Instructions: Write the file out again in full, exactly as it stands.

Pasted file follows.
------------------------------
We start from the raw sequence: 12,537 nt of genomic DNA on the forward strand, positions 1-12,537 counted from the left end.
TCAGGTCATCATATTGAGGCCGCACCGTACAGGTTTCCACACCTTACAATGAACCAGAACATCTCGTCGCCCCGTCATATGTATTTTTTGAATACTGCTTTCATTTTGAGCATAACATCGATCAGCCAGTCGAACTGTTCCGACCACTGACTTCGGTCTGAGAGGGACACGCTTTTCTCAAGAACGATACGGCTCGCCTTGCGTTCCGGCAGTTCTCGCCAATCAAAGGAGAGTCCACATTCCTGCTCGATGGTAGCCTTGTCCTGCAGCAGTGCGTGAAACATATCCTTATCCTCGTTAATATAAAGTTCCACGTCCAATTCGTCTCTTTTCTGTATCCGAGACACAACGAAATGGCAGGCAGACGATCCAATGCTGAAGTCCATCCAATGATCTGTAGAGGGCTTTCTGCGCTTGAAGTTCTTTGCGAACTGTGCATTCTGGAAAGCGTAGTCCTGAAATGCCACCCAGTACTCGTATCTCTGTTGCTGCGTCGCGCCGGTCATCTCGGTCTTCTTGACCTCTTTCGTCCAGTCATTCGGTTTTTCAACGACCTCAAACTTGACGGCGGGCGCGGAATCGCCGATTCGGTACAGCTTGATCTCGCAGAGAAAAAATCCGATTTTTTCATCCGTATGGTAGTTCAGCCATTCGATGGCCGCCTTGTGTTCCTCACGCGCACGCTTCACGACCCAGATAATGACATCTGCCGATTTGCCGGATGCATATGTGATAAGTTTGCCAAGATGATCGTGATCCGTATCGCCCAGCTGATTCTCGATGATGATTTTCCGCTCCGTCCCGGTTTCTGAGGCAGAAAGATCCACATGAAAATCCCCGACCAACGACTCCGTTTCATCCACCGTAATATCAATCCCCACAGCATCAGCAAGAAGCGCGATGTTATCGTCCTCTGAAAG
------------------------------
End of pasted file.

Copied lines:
We start from the raw sequence: 12,537 nt of genomic DNA on the forward strand, positions 1-12,537 counted from the left end.
TCAGGTCATCATATTGAGGCCGCACCGTACAGGTTTCCACACCTTACAATGAACCAGAACATCTCGTCGCCCCGTCATATGTATTTTTTGAATACTGCTTTCATTTTGAGCATAACATCGATCAGCCAGTCGAACTGTTCCGACCACTGACTTCGGTCTGAGAGGGACACGCTTTTCTCAAGAACGATACGGCTCGCCTTGCGTTCCGGCAGTTCTCGCCAATCAAAGGAGAGTCCACATTCCTGCTCGATGGTAGCCTTGTCCTGCAGCAGTGCGTGAAACATATCCTTATCCTCGTTAATATAAAGTTCCACGTCCAATTCGTCTCTTTTCTGTATCCGAGACACAACGAAATGGCAGGCAGACGATCCAATGCTGAAGTCCATCCAATGATCTGTAGAGGGCTTTCTGCGCTTGAAGTTCTTTGCGAACTGTGCATTCTGGAAAGCGTAGTCCTGAAATGCCACCCAGTACTCGTATCTCTGTTGCTGCGTCGCGCCGGTCATCTCGGTCTTCTTGACCTCTTTCGTCCAGTCATTCGGTTTTTCAACGACCTCAAACTTGACGGCGGGCGCGGAATCGCCGATTCGGTACAGCTTGATCTCGCAGAGAAAAAATCCGATTTTTTCATCCGTATGGTAGTTCAGCCATTCGATGGCCGCCTTGTGTTCCTCACGCGCACGCTTCACGACCCAGATAATGACATCTGCCGATTTGCCGGATGCATATGTGATAAGTTTGCCAAGATGATCGTGATCCGTATCGCCCAGCTGATTCTCGATGATGATTTTCCGCTCCGTCCCGGTTTCTGAGGCAGAAAGATCCACATGAAAATCCCCGACCAACGACTCCGTTTCATCCACCGTAATATCAATCCCCACAGCATCAGCAAGAAGCGCGATGTTATCGTCCTCTGAAAG